The Note

"Kerry overwhelms Dean in stunning surge," reads the Manchester Union Leader headline. LINK

The Manchester Union Leader takes a look at the town by town results. LINK

"Besides Manchester and Nashua, Kerry was the clear victor in Concord, Londonderry, Rochester, Salem, Somersworth and Dover. He took smaller towns in each county and ended the night with nearly four out of every 10 votes cast."

"Dean took the city of Keene, hard by his state of Vermont, winning 1,717 to 1,484. Dean's victories in early tallies among smaller towns were primarily in the northern and western part of the state, closest to Vermont. One exception was Winchester, just south of Keene, where Kerry won by a 203-179 vote."

The Boston Globe's Anne Kornblut reports on how Kerry captured "front-runner status." LINK

But the Globe's Peter Canellos writes that this thing isn't over quite yet as Kerry tries "to achieve the air of inevitability." LINK

The New York Times' Todd Purdum writes that Dean has to win somewhere and that Kerry has yet to be tested nationally or by minority voters. LINK

The New York Times' ed board thinks the race shouldn't be decided by just Iowa and New Hampshire. LINK

Howie Kurtz writes that "the media wizards seemed confused last night." LINK

The New York Times' William Safire imagines what all political reporters dream of: a brokered Democratic National Convention. LINK

The Wall Street Journal's Julia Angwin checks out the buses -- campaign and media -- tooling around the campaign trail.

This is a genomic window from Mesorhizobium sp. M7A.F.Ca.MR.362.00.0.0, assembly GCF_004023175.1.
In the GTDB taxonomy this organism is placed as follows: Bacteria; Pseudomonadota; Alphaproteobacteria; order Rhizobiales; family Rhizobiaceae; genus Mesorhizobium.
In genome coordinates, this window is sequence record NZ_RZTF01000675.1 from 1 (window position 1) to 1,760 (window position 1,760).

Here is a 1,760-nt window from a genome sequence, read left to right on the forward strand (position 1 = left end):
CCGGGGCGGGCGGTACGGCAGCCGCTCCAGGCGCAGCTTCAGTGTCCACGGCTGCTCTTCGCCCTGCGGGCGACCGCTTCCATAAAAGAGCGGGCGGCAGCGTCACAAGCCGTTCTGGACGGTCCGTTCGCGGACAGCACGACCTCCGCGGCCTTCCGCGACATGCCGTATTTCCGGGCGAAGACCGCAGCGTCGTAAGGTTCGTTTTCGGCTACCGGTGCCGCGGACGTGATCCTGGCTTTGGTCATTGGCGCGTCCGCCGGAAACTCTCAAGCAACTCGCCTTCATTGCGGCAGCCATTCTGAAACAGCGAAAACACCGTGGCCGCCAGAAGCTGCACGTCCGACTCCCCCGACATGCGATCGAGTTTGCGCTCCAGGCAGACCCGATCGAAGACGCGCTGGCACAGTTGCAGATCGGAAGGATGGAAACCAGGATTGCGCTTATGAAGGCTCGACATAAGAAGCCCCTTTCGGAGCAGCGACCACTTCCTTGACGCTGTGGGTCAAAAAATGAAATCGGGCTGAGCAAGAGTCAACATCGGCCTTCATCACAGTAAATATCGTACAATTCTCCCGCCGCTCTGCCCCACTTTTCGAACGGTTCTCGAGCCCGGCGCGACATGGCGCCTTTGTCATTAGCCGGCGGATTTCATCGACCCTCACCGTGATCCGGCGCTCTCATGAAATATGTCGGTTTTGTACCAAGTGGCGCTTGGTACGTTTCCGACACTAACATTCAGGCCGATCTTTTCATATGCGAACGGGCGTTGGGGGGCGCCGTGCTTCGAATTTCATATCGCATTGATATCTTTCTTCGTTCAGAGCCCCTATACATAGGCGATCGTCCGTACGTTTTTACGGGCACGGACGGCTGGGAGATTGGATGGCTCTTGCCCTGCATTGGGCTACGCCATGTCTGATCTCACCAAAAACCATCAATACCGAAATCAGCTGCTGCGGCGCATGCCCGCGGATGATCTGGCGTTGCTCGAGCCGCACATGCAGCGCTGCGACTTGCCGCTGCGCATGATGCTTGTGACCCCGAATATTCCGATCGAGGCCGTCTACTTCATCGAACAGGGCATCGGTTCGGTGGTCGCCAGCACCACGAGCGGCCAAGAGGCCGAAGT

Kerry:

From ABC News Kerry campaign reporter Ed O'Keefe:

At first glance, Kerry's approach to Feb. 3 boils down to three-pronged attack: 1) bask in the free media bounce, 2) build awareness through visibility, and 3) ads, ads, ads.

The Kerry campaign hopes momentum from New Hampshire will give their candidate an advantage, especially due to the campaign's pre-Iowa organizational deficiencies in February 3rd states. The hope is, whatever Kerry may have lost by focusing on Iowa and New Hampshire will be more than regained by virtue of winning Iowa and New Hampshire.

Since his official announcement in September, Kerry has not traveled to South Carolina since that month, Arizona since November, New Mexico since December, and not at all to the remaining four states. To make up for this deficit, the campaign plans an all-out media and travel blitz to every contested 2/3 state. Senator Kerry begins his seven-day-seven-state charge Wednesday, traveling first to Missouri then to South Carolina.

Three ads will rotate in each state. "The Good American," an ad featuring footage of Kerry walking through the jungles of Vietnam with an M-16 and discussing "doing what's right" with regard to health care and taxes, concludes with swift boat mate Del Sandusky vouching, "He's a good American." A second ad featuring David Alston, an African-American minister from South Carolina, focuses on veterans issues. Both "The Good American" and "Alston" will play heavily in Veterans' states such as South Carolina and Arizona.

"Corruption versus Opportunity" shows a sharp-looking Senator eyeing the camera straight on, in essence introducing himself to the viewer while explaining the need to roll back the Bush tax cuts. This ad is likely to run more regularly throughout the states.

The Kerry campaign refused to provide details of the ad buy, insisting only that the three thirty second ads will rotate in seven "significant" statewide buys.

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